Arts & Crafts

Aoki Shigeru(青木 繁 Aoki Shigeru, July 13, 1882- March 25, 1911) was a Japanese painter, noted for his work in combining Japanese legends and religious subjects with the yōga (洋画, Western-style) art movement in late 19th- and early 20th-century Japanese painting.

A dichotomy in Japanese art after the period of isolation

When Emperor of Japan regained ruling power in 1868, Japan was once again invaded by new and alien forms of culture. During the Prewar period, the introduction of Western cultural values led to a dichotomy in Japanese art, as well as in nearly every other aspect of culture, between traditional values and attempts to duplicate and assimilate a variety of clashing new ideas. This split remained evident in the late twentieth century, although much synthesis had by then already occurred, and created an international cultural atmosphere and stimulated contemporary Japanese arts toward ever more innovative forms.

As Japan has always made little distinction between 'fine art' and 'decorative art', as the West has done since the Renaissance, it is important to note Japan's significant and unique contributions to modern art, commercial, graphic design, anime, video game graphics, concept art, fashion and architecture, with creations of a truly modern, global, and multi-cultural bent. Japanese modern art takes as many forms and expresses as many different ideas as modern art in general, worldwide.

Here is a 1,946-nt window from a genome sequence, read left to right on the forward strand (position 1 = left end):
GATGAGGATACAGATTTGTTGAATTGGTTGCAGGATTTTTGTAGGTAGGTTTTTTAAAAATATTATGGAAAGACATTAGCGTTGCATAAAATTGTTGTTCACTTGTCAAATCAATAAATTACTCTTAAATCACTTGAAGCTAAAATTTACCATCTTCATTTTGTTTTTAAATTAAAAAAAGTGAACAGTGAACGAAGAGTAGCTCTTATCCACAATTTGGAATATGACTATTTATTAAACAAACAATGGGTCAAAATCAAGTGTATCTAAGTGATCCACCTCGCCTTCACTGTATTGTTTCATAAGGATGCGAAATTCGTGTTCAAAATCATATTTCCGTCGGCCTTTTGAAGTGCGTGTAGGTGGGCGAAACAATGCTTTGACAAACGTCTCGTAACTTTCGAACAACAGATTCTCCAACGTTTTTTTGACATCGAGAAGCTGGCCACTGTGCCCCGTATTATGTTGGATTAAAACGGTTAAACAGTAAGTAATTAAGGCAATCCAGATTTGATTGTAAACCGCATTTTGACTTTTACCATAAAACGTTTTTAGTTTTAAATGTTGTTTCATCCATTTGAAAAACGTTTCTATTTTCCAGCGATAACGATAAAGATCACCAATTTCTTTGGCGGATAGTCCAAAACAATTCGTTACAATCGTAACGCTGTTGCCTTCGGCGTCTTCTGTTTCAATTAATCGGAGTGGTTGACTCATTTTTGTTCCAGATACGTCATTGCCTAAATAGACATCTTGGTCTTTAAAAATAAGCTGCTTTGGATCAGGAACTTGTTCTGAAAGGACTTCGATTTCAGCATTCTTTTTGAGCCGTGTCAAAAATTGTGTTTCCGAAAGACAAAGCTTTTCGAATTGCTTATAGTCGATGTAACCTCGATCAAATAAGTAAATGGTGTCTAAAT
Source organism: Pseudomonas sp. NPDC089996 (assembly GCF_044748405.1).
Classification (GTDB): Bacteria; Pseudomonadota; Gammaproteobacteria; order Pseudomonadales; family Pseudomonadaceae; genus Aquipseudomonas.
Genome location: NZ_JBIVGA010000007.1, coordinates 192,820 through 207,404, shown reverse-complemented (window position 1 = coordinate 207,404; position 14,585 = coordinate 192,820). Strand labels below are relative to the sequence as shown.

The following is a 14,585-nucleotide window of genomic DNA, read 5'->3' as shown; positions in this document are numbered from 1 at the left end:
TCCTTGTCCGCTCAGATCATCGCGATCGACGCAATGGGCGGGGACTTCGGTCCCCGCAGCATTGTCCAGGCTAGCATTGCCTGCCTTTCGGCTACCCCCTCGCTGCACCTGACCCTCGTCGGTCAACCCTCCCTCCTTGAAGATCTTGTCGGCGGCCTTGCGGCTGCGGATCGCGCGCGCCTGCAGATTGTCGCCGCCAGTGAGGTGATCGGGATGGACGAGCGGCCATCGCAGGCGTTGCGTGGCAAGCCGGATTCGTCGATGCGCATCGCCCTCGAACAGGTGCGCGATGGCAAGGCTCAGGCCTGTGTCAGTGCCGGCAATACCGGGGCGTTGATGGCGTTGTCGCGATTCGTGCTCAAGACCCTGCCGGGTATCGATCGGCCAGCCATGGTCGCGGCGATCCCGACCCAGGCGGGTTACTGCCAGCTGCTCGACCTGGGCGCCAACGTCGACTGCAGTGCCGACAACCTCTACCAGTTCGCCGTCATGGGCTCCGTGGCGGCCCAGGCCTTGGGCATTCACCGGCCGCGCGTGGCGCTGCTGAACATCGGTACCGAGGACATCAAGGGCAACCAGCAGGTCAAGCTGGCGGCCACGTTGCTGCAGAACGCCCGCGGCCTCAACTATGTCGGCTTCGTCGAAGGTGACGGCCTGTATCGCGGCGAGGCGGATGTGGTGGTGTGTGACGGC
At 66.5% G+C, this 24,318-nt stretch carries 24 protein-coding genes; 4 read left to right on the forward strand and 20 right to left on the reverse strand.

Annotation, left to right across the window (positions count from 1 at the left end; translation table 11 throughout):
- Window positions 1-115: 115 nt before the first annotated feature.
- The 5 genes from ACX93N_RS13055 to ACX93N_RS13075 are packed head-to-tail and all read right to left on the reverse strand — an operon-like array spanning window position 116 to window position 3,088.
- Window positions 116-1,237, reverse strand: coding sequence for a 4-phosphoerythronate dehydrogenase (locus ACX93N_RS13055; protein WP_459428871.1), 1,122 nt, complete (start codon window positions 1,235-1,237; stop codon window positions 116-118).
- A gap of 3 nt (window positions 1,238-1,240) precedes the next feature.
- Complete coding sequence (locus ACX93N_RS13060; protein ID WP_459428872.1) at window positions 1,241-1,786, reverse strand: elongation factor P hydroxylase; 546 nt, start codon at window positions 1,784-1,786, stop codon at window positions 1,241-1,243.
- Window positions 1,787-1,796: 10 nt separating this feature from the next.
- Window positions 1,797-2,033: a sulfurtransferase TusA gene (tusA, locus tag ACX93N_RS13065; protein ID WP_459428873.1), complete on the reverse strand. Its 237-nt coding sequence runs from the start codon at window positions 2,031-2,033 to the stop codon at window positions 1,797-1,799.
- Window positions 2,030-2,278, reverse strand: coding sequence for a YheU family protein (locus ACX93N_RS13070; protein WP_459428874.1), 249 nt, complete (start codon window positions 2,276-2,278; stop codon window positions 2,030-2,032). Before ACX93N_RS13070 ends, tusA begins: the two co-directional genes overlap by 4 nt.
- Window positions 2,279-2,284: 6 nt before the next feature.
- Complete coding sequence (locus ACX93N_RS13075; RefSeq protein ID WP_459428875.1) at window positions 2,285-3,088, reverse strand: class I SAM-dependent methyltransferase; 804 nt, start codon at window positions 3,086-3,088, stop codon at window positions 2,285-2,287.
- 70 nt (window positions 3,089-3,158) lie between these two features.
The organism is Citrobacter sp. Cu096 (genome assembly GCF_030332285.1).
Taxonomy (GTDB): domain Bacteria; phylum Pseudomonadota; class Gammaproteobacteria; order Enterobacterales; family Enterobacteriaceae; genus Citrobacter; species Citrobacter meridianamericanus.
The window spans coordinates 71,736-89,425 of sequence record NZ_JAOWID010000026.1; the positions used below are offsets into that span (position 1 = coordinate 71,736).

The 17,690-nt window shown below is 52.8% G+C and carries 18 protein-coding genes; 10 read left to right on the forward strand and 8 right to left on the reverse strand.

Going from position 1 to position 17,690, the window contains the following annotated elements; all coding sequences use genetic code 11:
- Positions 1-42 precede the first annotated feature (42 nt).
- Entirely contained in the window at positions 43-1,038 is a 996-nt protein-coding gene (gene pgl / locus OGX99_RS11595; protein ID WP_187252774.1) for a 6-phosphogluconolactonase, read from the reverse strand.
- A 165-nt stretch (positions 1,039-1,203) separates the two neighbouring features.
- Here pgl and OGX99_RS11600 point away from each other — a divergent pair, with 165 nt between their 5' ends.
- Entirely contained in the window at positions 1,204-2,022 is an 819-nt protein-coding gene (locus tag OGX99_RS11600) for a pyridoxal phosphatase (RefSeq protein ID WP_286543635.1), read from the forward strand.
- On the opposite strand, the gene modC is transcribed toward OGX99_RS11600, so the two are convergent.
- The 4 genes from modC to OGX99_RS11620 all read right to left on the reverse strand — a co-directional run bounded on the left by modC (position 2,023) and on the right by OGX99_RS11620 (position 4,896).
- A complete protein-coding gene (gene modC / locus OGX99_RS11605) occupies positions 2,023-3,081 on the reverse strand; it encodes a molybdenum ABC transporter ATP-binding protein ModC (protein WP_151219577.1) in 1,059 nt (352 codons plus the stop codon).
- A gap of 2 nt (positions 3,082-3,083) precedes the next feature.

Passage(1994)

The performance art "Passage"(1994) by Murakami Saburō. Click image for Video

The postmodern art movements after the war

After the end of World War II in 1945, many artists began working in art forms derived from the international scene, moving away from local artistic developments into the mainstream of world art. In the occupation, American pop art greatly influenced Japan. In the 1950s and 1960s, Japan's artistic avant garde included the internationally influential Gutai (具体) group, which originated or anticipated various postwar genres such as performance art, installation art, conceptual art, and wearable art.

Takashi Murakami (村上 隆, Murakami Takashi, born in Tokyo) is an internationally prolific contemporary Japanese artist. Click image for Video

Superflat is a postmodern art movement, founded by the artist Murakami Takashi (村上 隆; born 1962), which is influenced by manga and anime. "Superflat" is used by Murakami to refer to various flattened forms in Japanese graphic art, animation, pop culture and fine arts, as well as the "shallow emptiness of Japanese consumer culture." A self-proclaimed art movement, it was a successful piece of niche marketing, a branded art phenomenon designed for Western audiences.

Feature Story

  • The rise of edo pop-art

    In the Edo period, a style of woodblock prints called ukiyo-e became a major art form and its techniques were fine tuned to produce colorful prints.